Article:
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3.18Where the parents are unmarried at the time of the child’s birth, only the mother has parental responsibility as of right but the father can acquire it in the following ways:269

(a)upon taking office as a guardian of the child appointed under the Act;270

(b)by obtaining a parental responsibility order from the court;271

(c)by making a parental responsibility agreement with the mother;272 and

(d)by obtaining a residence order in which case the court is bound to make a separate parental responsibility order.273

3.19The Law Commission was concerned that unmarried mothers, who normally bear primary responsibility for the care of their children, might be subjected to interference and harassment by “unmeritorious” men.  As explained by Balcombe LJ:

“the position of the natural father can be infinitely variable; at one end of the spectrum his connection with the child may be only the single act of intercourse (possibly even rape) which led to conception; at the other end of the spectrum he may have played a full part in the child’s life from birth onwards, only the formality of marriage to the mother being absent.  Considerable social evils might have resulted if the father at the bottom end of the spectrum had been automatically granted full parental rights and duties ....”274

3.20The father is likely to apply to the court for an order that he shall have parental responsibility for the child if the mother is unwilling to share responsibility with him voluntarily.275  An application may be made in respect of a child under the age of 18.276  The courts have set out some criteria for evaluating applications for parental responsibility by unmarried fathers.  Account is taken of the degree of commitment which the father had shown to the child, the degree of attachment between the father and the child, and the reasons for the father applying for the order.277  If he has met these criteria then prima facie the order is in the child’s interests.278  The effect of the order is to give the father an equal say in all matters of the upbringing of the child.279  That is not to say that he is entitled to interfere in matters within the day-to-day management of the child’s life or to override the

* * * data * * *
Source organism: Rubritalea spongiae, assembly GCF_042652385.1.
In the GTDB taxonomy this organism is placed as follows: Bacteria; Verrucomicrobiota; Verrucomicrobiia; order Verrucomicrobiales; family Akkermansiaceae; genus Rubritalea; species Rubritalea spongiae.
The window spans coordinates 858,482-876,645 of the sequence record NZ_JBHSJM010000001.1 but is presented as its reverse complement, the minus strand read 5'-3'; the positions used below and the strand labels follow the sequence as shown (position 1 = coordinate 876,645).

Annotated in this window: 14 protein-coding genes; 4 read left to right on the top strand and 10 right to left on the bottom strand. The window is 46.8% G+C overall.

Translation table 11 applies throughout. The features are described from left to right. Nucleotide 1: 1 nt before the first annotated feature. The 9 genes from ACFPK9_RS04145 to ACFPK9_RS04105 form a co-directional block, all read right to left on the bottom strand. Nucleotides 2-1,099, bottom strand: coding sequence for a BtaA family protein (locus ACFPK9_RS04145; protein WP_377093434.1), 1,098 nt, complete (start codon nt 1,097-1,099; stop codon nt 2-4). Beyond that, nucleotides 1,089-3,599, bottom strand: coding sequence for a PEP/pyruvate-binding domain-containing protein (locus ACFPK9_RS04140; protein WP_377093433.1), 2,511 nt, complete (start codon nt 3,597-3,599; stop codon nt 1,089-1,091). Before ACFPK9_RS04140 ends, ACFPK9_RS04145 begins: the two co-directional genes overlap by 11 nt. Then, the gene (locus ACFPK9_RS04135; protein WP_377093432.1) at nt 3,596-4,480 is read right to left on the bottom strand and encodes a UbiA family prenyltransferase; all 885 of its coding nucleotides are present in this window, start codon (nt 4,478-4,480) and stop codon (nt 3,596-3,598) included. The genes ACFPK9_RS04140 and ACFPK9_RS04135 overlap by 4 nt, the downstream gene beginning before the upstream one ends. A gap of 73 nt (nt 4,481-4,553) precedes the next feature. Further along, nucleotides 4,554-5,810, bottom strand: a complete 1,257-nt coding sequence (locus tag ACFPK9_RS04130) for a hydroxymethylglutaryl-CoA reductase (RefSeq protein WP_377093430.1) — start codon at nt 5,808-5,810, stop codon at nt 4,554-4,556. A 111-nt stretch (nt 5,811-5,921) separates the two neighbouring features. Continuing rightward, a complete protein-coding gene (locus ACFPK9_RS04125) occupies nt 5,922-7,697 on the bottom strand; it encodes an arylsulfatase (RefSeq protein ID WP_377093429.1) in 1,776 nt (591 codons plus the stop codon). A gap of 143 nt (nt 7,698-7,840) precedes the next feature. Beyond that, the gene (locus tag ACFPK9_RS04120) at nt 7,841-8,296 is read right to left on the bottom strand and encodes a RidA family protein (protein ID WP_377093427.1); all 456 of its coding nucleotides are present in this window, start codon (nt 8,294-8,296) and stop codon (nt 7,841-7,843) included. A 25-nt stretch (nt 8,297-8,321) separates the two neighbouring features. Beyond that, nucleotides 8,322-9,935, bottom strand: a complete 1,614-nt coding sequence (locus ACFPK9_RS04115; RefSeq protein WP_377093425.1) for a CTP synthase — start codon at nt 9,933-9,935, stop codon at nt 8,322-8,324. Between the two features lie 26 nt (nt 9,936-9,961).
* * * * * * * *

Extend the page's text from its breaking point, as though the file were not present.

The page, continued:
269 Section 2(2).

270 Section 5(6).

271 Section 4(1)(a).

272 Section 4(1)(b).

273 Section 12(1).

274 Re H (Illegitimate Child: Father: Parental Rights) (No 2) [1991] 1 FLR 214, 218.

275 Children Act 1989, section 4(1)(a).

276 Section 105(1).

277 Re H (Illegitimate Children: Father) [1991] 1 FLR 214, CA, Re H (A Minor) (Contact and Parental Responsibility) [1993] 1 FLR 484, CA, S v R (Parental Responsibility) [1993] Fam Law 339.

278 Re E (A Minor) (Parental Responsibility) [1994] 2 FCR 709.

279 In 1996, 5587 parental responsibility orders were made, despite 232,663 births outside marriage that year.  The father’s details were included on the birth certificates for 78% of births outside marriage.  See further Lord Chancellor’s Department Consultation Paper on Procedures for the determination of paternity and on the law of parental responsibility for unmarried fathers, April 1998.

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